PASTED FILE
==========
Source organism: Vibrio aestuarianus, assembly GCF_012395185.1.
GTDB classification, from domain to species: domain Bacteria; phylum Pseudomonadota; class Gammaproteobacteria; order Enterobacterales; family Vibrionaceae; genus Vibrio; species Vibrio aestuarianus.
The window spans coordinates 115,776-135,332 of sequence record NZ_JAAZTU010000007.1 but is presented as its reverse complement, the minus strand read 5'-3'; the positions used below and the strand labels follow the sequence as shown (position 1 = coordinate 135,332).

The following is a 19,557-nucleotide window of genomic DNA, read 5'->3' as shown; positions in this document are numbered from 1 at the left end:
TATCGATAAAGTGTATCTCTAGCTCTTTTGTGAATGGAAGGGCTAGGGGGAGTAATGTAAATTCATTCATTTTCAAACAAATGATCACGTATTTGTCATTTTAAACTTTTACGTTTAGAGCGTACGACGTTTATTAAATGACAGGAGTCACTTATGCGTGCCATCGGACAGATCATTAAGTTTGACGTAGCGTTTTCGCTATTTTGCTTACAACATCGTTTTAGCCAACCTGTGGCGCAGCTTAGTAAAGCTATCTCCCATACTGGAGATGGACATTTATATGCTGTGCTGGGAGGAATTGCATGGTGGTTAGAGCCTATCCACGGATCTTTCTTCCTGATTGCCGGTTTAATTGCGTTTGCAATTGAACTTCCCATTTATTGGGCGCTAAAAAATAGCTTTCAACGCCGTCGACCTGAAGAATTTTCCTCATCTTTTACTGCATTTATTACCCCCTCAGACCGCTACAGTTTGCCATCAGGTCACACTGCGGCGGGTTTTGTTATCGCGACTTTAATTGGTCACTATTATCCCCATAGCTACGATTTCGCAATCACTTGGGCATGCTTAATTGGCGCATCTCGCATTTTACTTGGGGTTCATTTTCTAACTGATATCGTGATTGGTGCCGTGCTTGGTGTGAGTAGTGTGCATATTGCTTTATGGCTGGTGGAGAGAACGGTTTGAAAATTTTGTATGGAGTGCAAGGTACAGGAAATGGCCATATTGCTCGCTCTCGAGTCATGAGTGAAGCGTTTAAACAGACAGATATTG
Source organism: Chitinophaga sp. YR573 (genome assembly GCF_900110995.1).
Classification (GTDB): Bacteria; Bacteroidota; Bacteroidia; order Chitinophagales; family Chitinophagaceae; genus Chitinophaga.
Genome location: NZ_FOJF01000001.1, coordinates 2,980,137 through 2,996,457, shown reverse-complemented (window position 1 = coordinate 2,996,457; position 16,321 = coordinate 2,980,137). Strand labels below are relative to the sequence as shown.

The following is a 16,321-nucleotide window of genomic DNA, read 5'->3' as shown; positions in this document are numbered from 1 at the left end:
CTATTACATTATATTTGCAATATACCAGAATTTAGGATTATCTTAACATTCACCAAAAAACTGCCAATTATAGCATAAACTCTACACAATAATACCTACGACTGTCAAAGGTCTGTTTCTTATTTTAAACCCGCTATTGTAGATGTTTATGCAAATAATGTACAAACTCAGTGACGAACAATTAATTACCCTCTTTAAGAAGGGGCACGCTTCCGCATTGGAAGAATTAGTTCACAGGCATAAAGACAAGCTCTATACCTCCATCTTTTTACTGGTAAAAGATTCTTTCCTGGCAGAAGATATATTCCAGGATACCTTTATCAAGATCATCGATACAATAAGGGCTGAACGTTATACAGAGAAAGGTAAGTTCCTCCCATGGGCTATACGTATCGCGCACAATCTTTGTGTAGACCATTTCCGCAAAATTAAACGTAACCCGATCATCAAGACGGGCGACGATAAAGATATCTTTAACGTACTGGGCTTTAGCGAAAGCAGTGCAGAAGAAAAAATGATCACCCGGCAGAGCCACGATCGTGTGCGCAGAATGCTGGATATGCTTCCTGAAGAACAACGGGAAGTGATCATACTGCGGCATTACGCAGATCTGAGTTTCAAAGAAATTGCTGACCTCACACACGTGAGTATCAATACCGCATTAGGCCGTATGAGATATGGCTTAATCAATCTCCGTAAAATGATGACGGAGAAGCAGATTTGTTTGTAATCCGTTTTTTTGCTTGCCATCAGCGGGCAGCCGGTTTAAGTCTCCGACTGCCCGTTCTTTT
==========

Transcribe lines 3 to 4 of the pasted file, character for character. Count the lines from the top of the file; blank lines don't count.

The window spans coordinates 115,776-135,332 of sequence record NZ_JAAZTU010000007.1 but is presented as its reverse complement, the minus strand read 5'-3'; the positions used below and the strand labels follow the sequence as shown (position 1 = coordinate 135,332).

The following is a 19,557-nucleotide window of genomic DNA, read 5'->3' as shown; positions in this document are numbered from 1 at the left end: